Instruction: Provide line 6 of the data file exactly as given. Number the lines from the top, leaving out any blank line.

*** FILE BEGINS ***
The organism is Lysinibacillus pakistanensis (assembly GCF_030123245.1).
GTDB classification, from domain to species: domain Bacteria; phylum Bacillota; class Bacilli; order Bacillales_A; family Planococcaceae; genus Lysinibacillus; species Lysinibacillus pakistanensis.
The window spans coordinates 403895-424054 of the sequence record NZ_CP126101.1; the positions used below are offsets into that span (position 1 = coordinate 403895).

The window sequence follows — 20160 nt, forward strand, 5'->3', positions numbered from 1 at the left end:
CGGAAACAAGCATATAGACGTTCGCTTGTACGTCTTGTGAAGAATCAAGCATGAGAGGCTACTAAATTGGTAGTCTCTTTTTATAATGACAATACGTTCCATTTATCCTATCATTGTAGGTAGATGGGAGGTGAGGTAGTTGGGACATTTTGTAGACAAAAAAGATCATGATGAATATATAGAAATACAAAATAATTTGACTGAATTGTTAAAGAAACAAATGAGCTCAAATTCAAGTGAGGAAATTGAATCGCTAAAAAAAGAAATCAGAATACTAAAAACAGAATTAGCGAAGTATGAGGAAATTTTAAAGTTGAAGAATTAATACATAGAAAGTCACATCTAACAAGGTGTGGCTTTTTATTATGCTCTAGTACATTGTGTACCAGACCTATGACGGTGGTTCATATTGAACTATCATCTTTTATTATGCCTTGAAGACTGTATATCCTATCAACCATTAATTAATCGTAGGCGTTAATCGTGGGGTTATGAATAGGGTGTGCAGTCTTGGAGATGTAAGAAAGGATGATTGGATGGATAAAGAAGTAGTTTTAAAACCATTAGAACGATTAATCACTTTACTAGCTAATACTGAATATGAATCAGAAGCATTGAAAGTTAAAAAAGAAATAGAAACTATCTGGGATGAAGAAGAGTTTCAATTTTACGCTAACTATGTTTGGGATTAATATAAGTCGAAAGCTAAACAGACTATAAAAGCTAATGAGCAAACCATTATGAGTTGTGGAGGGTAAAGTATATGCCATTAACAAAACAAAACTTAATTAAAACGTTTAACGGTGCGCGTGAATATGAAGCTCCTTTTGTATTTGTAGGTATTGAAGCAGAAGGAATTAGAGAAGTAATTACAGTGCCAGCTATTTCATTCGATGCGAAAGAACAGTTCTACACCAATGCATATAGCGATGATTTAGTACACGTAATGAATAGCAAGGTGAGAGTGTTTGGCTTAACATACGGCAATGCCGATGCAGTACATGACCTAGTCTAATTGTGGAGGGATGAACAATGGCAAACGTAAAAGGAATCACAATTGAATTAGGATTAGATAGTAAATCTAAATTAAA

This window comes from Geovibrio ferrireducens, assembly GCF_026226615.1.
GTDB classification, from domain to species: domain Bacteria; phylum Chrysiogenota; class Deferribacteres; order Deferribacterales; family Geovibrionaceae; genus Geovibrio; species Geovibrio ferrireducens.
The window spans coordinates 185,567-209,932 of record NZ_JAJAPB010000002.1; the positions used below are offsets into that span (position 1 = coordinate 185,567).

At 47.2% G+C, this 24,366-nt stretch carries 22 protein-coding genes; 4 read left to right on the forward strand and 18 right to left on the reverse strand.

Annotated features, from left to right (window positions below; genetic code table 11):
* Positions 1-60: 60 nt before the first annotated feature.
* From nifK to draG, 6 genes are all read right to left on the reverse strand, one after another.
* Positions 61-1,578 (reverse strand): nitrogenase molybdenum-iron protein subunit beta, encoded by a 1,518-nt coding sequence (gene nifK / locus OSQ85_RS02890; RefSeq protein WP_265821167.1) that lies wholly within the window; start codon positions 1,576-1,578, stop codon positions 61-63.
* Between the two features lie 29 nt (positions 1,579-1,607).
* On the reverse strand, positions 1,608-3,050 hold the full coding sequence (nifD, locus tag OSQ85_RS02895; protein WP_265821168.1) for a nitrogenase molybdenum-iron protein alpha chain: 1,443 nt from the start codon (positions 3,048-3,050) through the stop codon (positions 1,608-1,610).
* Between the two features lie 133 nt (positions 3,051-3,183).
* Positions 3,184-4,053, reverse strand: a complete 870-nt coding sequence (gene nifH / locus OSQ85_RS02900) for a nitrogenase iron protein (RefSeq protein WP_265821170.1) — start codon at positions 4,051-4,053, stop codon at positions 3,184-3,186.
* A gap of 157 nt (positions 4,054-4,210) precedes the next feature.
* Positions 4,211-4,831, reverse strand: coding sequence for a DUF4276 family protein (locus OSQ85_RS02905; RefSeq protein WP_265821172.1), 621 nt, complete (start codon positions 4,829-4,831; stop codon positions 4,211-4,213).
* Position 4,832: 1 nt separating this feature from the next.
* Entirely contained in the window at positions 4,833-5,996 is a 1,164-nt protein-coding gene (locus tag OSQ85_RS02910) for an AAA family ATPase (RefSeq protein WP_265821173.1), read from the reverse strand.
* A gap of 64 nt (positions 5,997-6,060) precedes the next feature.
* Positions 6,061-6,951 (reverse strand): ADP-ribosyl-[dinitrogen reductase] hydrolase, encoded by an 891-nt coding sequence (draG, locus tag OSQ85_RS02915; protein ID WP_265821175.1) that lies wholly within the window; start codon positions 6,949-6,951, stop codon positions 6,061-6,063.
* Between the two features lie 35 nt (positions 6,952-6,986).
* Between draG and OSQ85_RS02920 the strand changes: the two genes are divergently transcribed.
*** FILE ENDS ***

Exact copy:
This window comes from Geovibrio ferrireducens, assembly GCF_026226615.1.